APPLE, the company that changed the way we listen to music and touch mobile phones, is in danger of losing its cool.
After a series of iPhone 5 missteps and delays delivering products, the company’s popularity is diving and rivals are scooping up disgruntled Apple fans.
The company’s share of the tablet computer market has fallen to its lowest mark yet, with figures this week revealing consumers flocking to Google, while Apple also lost the title of smartphone king to Samsung.
Experts say the trend could be part of an Apple backlash and another sign that gadget fans are “spoilt for choice” this Christmas by competitive products which are hard to split.
Apple’s latest blow came in the tablet market after ABI Research found its share fell to its lowest ebb since the iPad’s launch in 2010.
Apple iPads made up 55 per cent of all tablets in the year’s third quarter, the company found, while Google Android-run tablet computers accounted for 44 per cent.
ABI Research senior practice director Jeff Orr said Apple’s launch of the iPad Mini “acknowledged” growing competition from Google tablets but the smaller device has yet to knock them out of the market.
“It has failed to deliver a knock-out punch through innovation, pricing and availability during the most critical selling period of the year,” Mr Orr said.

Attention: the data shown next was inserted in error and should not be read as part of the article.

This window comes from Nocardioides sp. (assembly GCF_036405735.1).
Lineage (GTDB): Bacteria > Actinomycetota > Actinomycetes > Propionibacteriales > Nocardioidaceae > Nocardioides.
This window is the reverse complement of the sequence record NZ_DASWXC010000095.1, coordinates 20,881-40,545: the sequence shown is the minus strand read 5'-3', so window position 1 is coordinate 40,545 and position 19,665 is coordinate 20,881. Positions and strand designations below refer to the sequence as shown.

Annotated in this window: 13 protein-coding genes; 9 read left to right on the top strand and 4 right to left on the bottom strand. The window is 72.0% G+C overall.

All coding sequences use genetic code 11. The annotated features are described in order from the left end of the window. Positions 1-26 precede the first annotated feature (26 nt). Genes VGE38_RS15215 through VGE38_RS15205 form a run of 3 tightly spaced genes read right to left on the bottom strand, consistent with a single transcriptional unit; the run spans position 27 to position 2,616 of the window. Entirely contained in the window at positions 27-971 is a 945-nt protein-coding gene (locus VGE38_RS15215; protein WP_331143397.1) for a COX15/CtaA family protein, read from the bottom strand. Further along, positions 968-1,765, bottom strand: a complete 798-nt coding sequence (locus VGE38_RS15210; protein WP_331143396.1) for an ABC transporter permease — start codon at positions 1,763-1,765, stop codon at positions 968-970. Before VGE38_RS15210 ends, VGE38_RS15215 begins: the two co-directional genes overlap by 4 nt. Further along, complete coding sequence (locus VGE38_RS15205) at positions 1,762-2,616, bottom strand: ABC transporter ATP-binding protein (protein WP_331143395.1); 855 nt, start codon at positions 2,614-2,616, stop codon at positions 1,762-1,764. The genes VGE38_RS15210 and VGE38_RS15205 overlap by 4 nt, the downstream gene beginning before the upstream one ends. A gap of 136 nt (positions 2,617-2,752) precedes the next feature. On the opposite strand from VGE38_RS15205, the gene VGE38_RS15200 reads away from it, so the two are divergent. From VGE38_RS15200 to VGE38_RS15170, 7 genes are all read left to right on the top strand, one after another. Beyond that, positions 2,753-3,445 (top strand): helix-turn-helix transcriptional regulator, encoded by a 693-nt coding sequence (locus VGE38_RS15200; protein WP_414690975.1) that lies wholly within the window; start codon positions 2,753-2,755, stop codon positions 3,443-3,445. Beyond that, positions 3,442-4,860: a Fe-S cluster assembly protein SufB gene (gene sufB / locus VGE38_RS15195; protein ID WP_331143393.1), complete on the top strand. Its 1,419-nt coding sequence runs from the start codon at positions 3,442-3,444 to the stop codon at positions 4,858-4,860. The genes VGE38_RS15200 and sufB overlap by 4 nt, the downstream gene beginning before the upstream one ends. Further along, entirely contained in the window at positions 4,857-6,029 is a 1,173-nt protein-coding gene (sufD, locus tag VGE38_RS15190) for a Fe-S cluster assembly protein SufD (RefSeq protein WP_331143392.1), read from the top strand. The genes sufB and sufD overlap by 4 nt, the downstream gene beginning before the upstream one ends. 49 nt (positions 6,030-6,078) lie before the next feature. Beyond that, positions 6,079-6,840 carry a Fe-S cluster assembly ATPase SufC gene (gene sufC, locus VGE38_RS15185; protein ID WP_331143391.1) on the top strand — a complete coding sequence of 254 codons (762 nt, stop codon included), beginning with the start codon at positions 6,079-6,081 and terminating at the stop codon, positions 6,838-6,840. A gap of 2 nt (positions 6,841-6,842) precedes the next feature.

“We expect the Android ecosystem to continue to grow in numbers – new manufacturers, better device choices for reaching more markets, and more developers finding value from apps and content.”
Apple also lost the title of world’s biggest selling smartphone between July and September after Samsung’s Galaxy S III pipped the iPhone 4S to the top spot, being snapped up by an extra 1.8 million people worldwide.
Telsyte research director Foad Fadaghi said the smartphone market had become a two-horse race, with Samsung now offering stronger products and “genuine choice where two years ago it was a market that Apple had created”.
But Mr Fadaghi said Samsung had also been smart by targeting Apple in its marketing, trading on some users’ dissatisfaction with Apple Maps, iPhone features and its approach.
“The iPhone is not a phone for everyone,” Mr Fadaghi said. “Not everyone likes the Apple brand and Apple products and Samsung has managed to capitalise on that more than any other product maker.”
But Mr Fadaghi said Apple should not be counted out of the game, as the world’s richest technology company was still selling more products than ever and remaining highly profitable – its domination had merely eased.
Apple sold three million iPad Minis and iPad 4s in three days following its launch last month, and five million iPhone 5 handsets in its first weekend on sale.